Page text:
Biographical Sketches of Leading Citizens
Lawrence County Pennsylvania 1897
[p. 380] is the popular and accommodating agent on the Pennsylvania railroad stationed at Pulaski, Pa. His parents were Pennsylvanians, George W. and Margaret Rogers, and he opened his eyes on life in Pulaski on Feb. 7, 1863. His father was a native citizen of Lawrence County, while the mother came from Westmoreland County. Practically all of our subject's life has been passed in his native county, and his family for many years back has been in that vicinity, as is shown by the fact that his grandfather when a lad came with his parents from Washington to Mercer County, just across the County line. They settled on land that was as yet untouched by the hand of man, and after Nathaniel Rogers, the grandfather of Charles C., grew large enough, he helped his father, and after the latter's death began farming for himself on the estate that fell to him. Politically he was a Whig, and then merged his sympathies with the Republicans. He married Catherine Bosell, a native of Mercer County, and it was their fortune to be the guardians of the happiness and welfare of nine children: George W., who became the father of Charles C.; Franklin; Jacob; William; Catherine; Caroline; Mary; Rebecca J.; and John who died in infancy. The family adhered to the Presbyterian faith.
George W., the eldest son of Nathaniel Rogers, was born in North Liberty, Pa., June 22, 1831, and was furnished with a common school education as an equipment for life. He learned the wagon-maker's trade when a youth of seventeen, and this continued through life to be his only means of securing a livelihood. In 1847 he came to Pulaski township, where he set up a wagon-shop, and has maintained it ever since. Politically he is a strong Republican. In 1852, Mr. Rogers was bound by marriage ties to Margaret Best, daughter of William Best of Mercer County, and she became the mother of six children. Alva, Mary and Alice are deceased. Charles C., Frederick, William and the parents compose the family to-day.
Charles C. Rogers attended the public schools of Pulaski township, and after proceeding as far in the path of learning as the limited course of study would allow, he worked on a farm one season, and then found a place in the office of the Pennsylvania R. R., where he could learn telegraphy. After some time spent in perfecting himself in the art, he was appointed a special agent, and was sent out to fill vacancies on short notice. He has been with the company for a matter of fifteen years, five of which were spent in running the office at Clinton, now Hoytdale, Pa. In 1889 he was advanced to the position he now holds, that of station-agent at Pulaski, and the intelligent manner in which he has uniformly discharged his duties in the succeeding years has given him a place high in the regard of his employers. He is known along the line as a good operator, pleasant and obliging, and merits the regard that is extended to him. In social circles he is an Odd Fellow, belonging to the Wampum Lodge. Mr. Rogers inclines to the Presbyterian Church in religious affairs. In political life, Mr. Rogers holds strongly to the Republican course of action. He has twice been auditor of the township. He is a man who is deservedly popular among his associates and indeed among all his acquaintances, and at all times treats everyone with never-failing courtesy. The merit of his work has secured him his present position, and is the most powerful factor in enabling him to satisfactorily fill it, and hold it down.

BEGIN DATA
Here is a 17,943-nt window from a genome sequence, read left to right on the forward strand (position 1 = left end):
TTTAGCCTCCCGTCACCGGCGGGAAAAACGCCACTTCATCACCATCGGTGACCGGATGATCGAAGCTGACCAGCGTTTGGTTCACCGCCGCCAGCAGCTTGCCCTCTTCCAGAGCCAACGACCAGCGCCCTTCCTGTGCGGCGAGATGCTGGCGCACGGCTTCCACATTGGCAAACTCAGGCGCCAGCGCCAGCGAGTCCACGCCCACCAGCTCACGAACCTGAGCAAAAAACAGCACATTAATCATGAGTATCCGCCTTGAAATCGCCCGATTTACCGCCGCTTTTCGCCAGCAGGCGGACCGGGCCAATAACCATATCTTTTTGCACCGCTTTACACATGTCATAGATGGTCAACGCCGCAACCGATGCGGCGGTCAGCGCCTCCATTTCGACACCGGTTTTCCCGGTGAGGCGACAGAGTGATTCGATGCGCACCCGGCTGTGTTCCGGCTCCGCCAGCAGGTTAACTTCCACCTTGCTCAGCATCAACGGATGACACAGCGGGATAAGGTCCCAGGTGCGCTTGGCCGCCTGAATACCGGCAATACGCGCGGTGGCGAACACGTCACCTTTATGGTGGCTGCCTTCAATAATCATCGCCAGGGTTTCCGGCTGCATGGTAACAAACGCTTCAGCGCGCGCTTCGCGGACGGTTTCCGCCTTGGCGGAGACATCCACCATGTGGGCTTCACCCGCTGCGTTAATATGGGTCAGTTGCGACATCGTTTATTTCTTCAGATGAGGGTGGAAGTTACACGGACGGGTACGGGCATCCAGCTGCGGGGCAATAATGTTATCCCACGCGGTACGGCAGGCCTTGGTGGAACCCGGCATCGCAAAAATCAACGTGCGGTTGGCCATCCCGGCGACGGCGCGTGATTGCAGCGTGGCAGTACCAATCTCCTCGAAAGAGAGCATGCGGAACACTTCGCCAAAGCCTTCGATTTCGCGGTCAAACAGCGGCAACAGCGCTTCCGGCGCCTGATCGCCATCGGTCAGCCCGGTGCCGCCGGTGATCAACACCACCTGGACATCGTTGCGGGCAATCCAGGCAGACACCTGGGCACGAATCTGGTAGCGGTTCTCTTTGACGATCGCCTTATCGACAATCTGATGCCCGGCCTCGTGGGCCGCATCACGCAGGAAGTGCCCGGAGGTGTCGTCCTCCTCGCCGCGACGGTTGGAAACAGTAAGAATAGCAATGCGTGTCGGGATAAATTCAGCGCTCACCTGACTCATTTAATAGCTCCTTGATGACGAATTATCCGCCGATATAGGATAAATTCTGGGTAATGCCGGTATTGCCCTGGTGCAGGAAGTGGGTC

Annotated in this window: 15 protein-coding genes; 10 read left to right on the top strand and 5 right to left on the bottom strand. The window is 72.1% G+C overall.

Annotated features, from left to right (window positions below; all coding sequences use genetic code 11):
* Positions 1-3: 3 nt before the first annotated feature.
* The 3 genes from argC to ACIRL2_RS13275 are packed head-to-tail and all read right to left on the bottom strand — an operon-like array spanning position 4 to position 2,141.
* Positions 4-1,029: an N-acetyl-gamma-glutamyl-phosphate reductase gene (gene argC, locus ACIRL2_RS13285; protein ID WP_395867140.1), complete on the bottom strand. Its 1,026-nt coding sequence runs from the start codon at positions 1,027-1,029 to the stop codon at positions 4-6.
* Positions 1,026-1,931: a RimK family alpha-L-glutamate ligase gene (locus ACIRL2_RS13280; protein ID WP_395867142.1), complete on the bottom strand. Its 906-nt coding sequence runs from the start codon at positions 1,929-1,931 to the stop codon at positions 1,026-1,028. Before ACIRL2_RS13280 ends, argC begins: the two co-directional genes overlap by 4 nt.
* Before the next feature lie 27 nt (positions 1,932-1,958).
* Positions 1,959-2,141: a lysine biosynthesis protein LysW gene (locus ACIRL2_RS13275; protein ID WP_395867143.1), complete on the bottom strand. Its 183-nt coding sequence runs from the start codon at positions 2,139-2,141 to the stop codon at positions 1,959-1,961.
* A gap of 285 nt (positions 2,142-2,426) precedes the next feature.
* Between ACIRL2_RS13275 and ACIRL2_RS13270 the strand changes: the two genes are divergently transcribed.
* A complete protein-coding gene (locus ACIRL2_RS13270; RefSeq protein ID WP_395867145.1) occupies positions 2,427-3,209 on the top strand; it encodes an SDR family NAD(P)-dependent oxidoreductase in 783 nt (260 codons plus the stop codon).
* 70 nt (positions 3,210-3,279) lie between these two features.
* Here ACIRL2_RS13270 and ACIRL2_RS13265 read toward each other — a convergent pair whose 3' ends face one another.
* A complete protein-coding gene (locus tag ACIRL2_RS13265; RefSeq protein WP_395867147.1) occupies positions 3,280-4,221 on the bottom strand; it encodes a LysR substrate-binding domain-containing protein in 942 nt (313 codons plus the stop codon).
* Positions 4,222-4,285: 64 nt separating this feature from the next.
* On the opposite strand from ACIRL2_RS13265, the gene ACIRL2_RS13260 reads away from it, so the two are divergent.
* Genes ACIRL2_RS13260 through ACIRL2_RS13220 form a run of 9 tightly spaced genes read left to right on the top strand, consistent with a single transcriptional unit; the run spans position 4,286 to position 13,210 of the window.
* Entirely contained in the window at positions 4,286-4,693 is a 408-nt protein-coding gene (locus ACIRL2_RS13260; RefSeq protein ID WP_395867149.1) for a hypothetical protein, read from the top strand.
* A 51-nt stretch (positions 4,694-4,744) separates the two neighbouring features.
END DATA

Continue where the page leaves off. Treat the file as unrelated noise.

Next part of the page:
Biographical Sketches of Leading Citizens Lawrence County Pennsylvania
Biographical Publishing Company, Buffalo, N.Y., 1897
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Updated: 31 May 2001